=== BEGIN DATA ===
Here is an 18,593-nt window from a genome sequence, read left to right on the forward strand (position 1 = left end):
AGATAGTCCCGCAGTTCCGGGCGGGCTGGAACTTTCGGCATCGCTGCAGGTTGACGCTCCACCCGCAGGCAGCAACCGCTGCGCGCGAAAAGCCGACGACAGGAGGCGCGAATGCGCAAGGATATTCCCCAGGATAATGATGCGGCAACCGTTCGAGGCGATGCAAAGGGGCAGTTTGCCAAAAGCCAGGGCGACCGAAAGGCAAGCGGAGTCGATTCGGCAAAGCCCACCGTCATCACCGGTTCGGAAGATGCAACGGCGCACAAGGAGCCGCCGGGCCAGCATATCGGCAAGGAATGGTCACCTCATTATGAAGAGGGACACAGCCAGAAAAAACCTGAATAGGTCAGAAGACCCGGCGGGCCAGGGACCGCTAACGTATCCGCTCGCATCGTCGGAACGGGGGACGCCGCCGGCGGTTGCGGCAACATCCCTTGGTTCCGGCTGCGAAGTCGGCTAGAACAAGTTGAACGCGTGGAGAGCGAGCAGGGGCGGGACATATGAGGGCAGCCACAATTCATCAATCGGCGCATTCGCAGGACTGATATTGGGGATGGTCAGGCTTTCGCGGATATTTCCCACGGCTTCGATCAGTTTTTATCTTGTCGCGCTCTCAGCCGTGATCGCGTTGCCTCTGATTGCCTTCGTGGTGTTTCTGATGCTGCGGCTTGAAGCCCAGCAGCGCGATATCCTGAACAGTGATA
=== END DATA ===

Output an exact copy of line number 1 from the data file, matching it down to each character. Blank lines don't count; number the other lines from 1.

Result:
Here is an 18,593-nt window from a genome sequence, read left to right on the forward strand (position 1 = left end):